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Lost Continents Discovered Under Antarctica

The news keeps getting stranger from Antarctica. First there was the iceberg (and maybe two) shaped like a perfect rectangle or parallelogram. Then there was a scientist-on-scientist stabbing at a remote Russian station that was blamed on the stabbee spoiling book endings for the stabber. Now comes word that NASA data from a satellite which died five years ago shows multiple lost continents underneath the frozen one. Dead men may tell no tales but it looks like dead satellites can.

“In East Antarctica we see an exciting mosaic of geological features that reveal fundamental similarities and differences between the crust beneath Antarctica and other continents it was joined to until 160 million years ago.”

Commenting in a statement *with map) about a new study in Scientific Reports titled “Earth tectonics as seen by GOCE – Enhanced satellite gravity gradient imaging,” co-author Fausto Ferraccioli reveals what he and a team of researchers from Kiel University and the British Antarctic Survey found after five years of studying data from the European Space Agency’s GOCE (Gravity field and Ocean Circulation Explorer) mission – a gravity-mapping satellite in operation from March 17, 2009, until October 21, 2013, when the very thing it was mapping pulled it to its atmospheric demise. Nicknamed “‘the Ferrari of space” — possibly because of its sleek silver design or its supply of xenon propellant which allowed it to resist drag while it dipped down to a 225 km altitude for highly accurate gravity measurements – the GOCE measured Earth’s gravity more precisely than any satellite ever.

The Ferrari of space (ESA image)

“These gravity images are revolutionising our ability to study the least understood continent on Earth, Antarctica.”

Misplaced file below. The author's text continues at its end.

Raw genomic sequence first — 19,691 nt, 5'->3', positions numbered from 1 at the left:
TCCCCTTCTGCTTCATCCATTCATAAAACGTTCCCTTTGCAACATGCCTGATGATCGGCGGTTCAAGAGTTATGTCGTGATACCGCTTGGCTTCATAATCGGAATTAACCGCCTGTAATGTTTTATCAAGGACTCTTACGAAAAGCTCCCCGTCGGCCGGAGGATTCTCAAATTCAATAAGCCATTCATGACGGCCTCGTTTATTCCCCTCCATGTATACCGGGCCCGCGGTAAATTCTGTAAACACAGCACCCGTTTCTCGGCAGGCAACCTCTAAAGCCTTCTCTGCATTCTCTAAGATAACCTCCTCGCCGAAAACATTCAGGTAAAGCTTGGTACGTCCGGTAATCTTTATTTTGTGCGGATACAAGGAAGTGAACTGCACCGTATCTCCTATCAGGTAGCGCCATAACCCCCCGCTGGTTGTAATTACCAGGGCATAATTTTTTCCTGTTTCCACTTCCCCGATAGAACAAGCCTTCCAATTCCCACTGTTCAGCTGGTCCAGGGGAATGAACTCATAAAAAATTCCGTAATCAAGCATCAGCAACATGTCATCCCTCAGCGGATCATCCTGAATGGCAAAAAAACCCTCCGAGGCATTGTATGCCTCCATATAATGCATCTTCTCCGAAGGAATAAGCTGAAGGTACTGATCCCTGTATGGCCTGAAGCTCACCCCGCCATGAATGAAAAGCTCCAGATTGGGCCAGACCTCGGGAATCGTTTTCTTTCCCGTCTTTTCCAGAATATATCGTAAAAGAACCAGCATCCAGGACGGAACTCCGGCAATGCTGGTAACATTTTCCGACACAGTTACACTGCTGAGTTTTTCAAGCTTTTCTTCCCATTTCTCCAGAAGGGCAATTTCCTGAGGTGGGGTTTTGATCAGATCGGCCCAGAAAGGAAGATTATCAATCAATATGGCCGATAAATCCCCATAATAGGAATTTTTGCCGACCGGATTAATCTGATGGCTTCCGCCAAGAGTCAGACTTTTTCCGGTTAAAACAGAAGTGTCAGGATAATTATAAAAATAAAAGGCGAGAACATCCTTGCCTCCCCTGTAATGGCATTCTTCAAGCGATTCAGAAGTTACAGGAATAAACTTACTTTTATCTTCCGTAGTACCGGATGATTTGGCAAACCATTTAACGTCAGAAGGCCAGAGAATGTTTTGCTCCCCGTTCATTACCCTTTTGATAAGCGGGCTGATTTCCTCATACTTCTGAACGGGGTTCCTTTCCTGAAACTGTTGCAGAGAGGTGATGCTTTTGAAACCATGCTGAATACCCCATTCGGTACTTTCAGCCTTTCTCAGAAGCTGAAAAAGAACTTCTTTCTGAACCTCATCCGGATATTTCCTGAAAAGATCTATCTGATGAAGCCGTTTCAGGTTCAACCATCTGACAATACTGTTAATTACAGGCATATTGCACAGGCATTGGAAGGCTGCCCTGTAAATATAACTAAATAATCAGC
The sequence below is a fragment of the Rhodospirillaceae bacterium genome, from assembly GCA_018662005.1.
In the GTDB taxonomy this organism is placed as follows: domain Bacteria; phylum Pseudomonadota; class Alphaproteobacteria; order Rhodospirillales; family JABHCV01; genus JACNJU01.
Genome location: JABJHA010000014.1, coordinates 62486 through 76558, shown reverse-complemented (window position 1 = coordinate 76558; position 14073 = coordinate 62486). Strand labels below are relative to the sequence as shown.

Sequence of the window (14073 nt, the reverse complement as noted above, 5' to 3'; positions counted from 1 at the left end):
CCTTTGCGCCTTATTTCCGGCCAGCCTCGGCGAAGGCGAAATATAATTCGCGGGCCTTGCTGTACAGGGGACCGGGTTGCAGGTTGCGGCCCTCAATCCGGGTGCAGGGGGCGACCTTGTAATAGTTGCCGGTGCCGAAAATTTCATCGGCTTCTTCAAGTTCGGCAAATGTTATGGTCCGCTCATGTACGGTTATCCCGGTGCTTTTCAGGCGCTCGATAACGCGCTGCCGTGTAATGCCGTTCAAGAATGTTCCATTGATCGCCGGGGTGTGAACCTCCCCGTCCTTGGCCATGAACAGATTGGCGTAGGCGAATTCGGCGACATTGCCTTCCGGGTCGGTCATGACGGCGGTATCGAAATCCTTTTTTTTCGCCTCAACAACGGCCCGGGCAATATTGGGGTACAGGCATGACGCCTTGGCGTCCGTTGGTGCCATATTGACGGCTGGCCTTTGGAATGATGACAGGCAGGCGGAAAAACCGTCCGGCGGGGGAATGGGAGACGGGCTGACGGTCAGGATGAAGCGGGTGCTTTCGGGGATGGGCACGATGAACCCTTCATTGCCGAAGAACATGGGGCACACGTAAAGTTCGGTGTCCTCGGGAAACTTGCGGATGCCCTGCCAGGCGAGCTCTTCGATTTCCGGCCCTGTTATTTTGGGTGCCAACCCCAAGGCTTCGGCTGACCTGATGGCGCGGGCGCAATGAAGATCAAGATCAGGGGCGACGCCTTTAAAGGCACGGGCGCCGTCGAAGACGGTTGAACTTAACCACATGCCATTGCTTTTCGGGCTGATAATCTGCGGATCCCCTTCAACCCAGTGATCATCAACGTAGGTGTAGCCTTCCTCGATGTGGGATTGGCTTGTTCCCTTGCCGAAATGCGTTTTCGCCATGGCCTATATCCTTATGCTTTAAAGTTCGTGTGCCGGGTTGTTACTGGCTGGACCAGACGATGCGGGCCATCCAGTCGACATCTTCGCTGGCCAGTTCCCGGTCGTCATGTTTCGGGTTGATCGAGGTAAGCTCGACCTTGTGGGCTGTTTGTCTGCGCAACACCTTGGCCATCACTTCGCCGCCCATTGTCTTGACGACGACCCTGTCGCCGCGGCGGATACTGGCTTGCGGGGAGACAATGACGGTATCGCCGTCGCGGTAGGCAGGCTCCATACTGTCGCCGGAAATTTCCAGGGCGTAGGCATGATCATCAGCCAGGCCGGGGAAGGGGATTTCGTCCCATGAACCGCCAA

Specifically, those high-resolution images showed gravity gradients – measurements of how rapidly the acceleration of gravity changes – allowed them to search the lithosphere – the solid crust and molten mantle hidden underneath Antarctica’s thick ice – for remnants of ancient ocean beds and cratons, which are highly folded orogen (belt of the earth’s crust involved in the formation of mountains) regions left from previous lost continents that Antarctica was once connected to.

The team released a short video (see it here) showing how these long-lost continents may have looked as they moved around Antarctica – bumping into it, breaking off and floating away.

Antarctica from space (NASA image)

Is this a big deal?

“Overall, we emphasise that satellite data such as from the GOCE mission, provide novel datasets with a global homogenous coverage that can significantly advance our understanding of the Earth structure and tectonic setting.”

That’s a ‘yes’. Understanding the early history of Earth’s tectonic plates helps predict future earthquakes … and it’s just plain interesting. Perhaps someday, another “Formula One” satellite will tell us once and for all if Antarctica was once occupied by humans … or aliens.

And studying Antarctica from space seems to be safer than a surface look with colleagues who are book spoilers.

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Paul Seaburn Paul Seaburn is one of the most prolific writers at Mysterious Universe. He’s written for TV shows such as "The Tonight Show", "Politically Incorrect" and an award-winning children’s program. He's been published in “The New York Times" and "Huffington Post” and has co-authored numerous collections of trivia, puzzles and humor. Paul likes to add a bit of humor to each MU post he crafts. After all, the mysterious doesn't always have to be serious.
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